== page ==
I am normally a fan of Kevin A. Hassett’s NR contributions, but I found his most recent column (“The Metamorphosis,” December 21) unconvincing. The graph accompanying the piece appears to show that in states where voters supported Obama, businesses were more likely to exaggerate the number of jobs that had been created by the stimulus. A closer look reveals several problems.
Most important, there is an outlier in the upper-right corner of the graph — a state that hosted more fake jobs per capita than any other, and also voted for Obama at an astounding 90-plus percent. (Presumably, this is the District of Columbia.) Given that the other dots show no obvious pattern, it is reasonable to suspect that the correlation wouldn’t exist were this single data point removed.
Also, the source of the fake-job data — newspaper reports compiled by the Washington Examiner — is not comprehensive and may not be representative. There are undoubtedly many fake jobs that newspapers did not uncover (some major papers probably didn’t even look), and the Examiner may have missed some reports. As I count only 41 dots, there are about ten states for which the Examiner found not a single fake job; Hassett simply leaves these states out of his analysis, introducing another potential problem.
Further, the data are not weighted by population. States with few inhabitants can throw off the correlation as a whole, and states with many inhabitants don’t influence the correlation as much as they should.
Finally, the fake-job data are presented by percentile rank. That is, the state with the highest number is ranked 100, the lowest zero, with the rest spaced evenly between. This can both exaggerate variation (even if there is very little difference between the highest and lowest number, they appear as zero and 100 on the graph) and obscure it (even if there is a huge gap between the 50th and 52nd percentile, they appear very close on the graph).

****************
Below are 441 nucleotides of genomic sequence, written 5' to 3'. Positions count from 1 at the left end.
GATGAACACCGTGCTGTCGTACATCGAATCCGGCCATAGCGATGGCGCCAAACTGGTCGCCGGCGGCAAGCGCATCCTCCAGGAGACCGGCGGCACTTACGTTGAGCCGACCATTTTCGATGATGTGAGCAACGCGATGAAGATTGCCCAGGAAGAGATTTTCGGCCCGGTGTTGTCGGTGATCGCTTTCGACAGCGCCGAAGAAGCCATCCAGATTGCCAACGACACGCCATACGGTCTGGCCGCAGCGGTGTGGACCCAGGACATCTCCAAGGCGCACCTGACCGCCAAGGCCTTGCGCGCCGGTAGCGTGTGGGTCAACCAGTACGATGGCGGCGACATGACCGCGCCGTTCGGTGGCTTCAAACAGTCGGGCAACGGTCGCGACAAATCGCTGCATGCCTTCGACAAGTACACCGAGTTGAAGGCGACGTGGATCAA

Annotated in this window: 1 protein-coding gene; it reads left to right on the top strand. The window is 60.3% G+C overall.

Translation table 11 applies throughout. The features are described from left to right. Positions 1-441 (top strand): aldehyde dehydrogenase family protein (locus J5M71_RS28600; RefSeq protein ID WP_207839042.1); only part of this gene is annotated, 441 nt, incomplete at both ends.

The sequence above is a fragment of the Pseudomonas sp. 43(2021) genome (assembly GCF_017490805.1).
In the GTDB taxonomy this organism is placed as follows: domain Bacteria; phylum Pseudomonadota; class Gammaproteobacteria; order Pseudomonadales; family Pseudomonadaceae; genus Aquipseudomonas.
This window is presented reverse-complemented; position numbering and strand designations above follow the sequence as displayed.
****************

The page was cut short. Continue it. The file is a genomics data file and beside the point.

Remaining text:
Kevin A. Hassett replies: Our charts must meet a very high standard before we will elevate them from the minor leagues to the big leagues (NATIONAL REVIEW, of course), but we seldom have room to describe every test that we have run. We investigated each of the questions raised in this letter before publication.
The outlier question is a genuine concern, but when we tested the relationship without D.C., it held. We used only 41 states (including D.C.) because those are the only states for which we have data. It may be that the relationship would be weaker if we added data on the other states. It seems unlikely to us, but this is clearly an area worthy of future research.
It is true that we did not population-weight the regression, but the fake-jobs numbers are calculated on a per capita basis. If you do weight by population, the regression is still significant, with a slightly steeper slope. We normalized the data into percentiles because the actual numbers are very small decimals — percentiles make the chart easier to read.
Readers can always contact me at email@example.com and ask for more detail on any chart. We will always provide data, programs, and outputs to skeptics and supporters alike.